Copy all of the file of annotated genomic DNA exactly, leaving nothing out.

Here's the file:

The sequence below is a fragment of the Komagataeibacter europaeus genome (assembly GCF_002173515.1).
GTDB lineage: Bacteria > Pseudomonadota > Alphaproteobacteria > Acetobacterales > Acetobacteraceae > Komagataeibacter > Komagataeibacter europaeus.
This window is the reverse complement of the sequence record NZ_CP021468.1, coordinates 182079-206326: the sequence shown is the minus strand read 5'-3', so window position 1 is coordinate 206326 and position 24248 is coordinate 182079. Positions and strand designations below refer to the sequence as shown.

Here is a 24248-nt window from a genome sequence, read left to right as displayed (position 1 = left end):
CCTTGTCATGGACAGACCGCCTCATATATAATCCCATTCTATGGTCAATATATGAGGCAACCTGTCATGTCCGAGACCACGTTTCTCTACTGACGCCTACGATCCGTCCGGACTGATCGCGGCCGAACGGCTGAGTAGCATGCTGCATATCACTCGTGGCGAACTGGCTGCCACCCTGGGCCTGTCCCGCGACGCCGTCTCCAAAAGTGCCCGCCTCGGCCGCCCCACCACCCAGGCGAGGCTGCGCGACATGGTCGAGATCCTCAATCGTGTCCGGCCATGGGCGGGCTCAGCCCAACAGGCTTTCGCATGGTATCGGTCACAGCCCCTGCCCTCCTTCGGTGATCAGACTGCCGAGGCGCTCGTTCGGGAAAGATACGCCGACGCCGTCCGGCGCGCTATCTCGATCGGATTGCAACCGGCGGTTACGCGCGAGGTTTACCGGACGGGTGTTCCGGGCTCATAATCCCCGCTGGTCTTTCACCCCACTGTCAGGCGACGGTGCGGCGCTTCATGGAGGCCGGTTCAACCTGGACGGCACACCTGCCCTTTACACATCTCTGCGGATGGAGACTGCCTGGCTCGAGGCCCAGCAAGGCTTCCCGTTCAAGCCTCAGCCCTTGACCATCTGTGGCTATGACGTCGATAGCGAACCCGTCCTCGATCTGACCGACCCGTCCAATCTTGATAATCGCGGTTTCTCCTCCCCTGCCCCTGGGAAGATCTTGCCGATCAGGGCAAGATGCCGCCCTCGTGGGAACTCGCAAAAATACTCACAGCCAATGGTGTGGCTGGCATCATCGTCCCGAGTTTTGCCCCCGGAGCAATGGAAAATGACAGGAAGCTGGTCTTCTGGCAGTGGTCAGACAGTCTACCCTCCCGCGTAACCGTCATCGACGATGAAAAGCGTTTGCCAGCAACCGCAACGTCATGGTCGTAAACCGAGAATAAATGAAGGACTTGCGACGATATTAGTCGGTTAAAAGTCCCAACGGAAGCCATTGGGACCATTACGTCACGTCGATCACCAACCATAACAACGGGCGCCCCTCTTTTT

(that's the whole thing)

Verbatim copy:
The sequence below is a fragment of the Komagataeibacter europaeus genome (assembly GCF_002173515.1).
GTDB lineage: Bacteria > Pseudomonadota > Alphaproteobacteria > Acetobacterales > Acetobacteraceae > Komagataeibacter > Komagataeibacter europaeus.
This window is the reverse complement of the sequence record NZ_CP021468.1, coordinates 182079-206326: the sequence shown is the minus strand read 5'-3', so window position 1 is coordinate 206326 and position 24248 is coordinate 182079. Positions and strand designations below refer to the sequence as shown.

Here is a 24248-nt window from a genome sequence, read left to right as displayed (position 1 = left end):
CCTTGTCATGGACAGACCGCCTCATATATAATCCCATTCTATGGTCAATATATGAGGCAACCTGTCATGTCCGAGACCACGTTTCTCTACTGACGCCTACGATCCGTCCGGACTGATCGCGGCCGAACGGCTGAGTAGCATGCTGCATATCACTCGTGGCGAACTGGCTGCCACCCTGGGCCTGTCCCGCGACGCCGTCTCCAAAAGTGCCCGCCTCGGCCGCCCCACCACCCAGGCGAGGCTGCGCGACATGGTCGAGATCCTCAATCGTGTCCGGCCATGGGCGGGCTCAGCCCAACAGGCTTTCGCATGGTATCGGTCACAGCCCCTGCCCTCCTTCGGTGATCAGACTGCCGAGGCGCTCGTTCGGGAAAGATACGCCGACGCCGTCCGGCGCGCTATCTCGATCGGATTGCAACCGGCGGTTACGCGCGAGGTTTACCGGACGGGTGTTCCGGGCTCATAATCCCCGCTGGTCTTTCACCCCACTGTCAGGCGACGGTGCGGCGCTTCATGGAGGCCGGTTCAACCTGGACGGCACACCTGCCCTTTACACATCTCTGCGGATGGAGACTGCCTGGCTCGAGGCCCAGCAAGGCTTCCCGTTCAAGCCTCAGCCCTTGACCATCTGTGGCTATGACGTCGATAGCGAACCCGTCCTCGATCTGACCGACCCGTCCAATCTTGATAATCGCGGTTTCTCCTCCCCTGCCCCTGGGAAGATCTTGCCGATCAGGGCAAGATGCCGCCCTCGTGGGAACTCGCAAAAATACTCACAGCCAATGGTGTGGCTGGCATCATCGTCCCGAGTTTTGCCCCCGGAGCAATGGAAAATGACAGGAAGCTGGTCTTCTGGCAGTGGTCAGACAGTCTACCCTCCCGCGTAACCGTCATCGACGATGAAAAGCGTTTGCCAGCAACCGCAACGTCATGGTCGTAAACCGAGAATAAATGAAGGACTTGCGACGATATTAGTCGGTTAAAAGTCCCAACGGAAGCCATTGGGACCATTACGTCACGTCGATCACCAACCATAACAACGGGCGCCCCTCTTTTT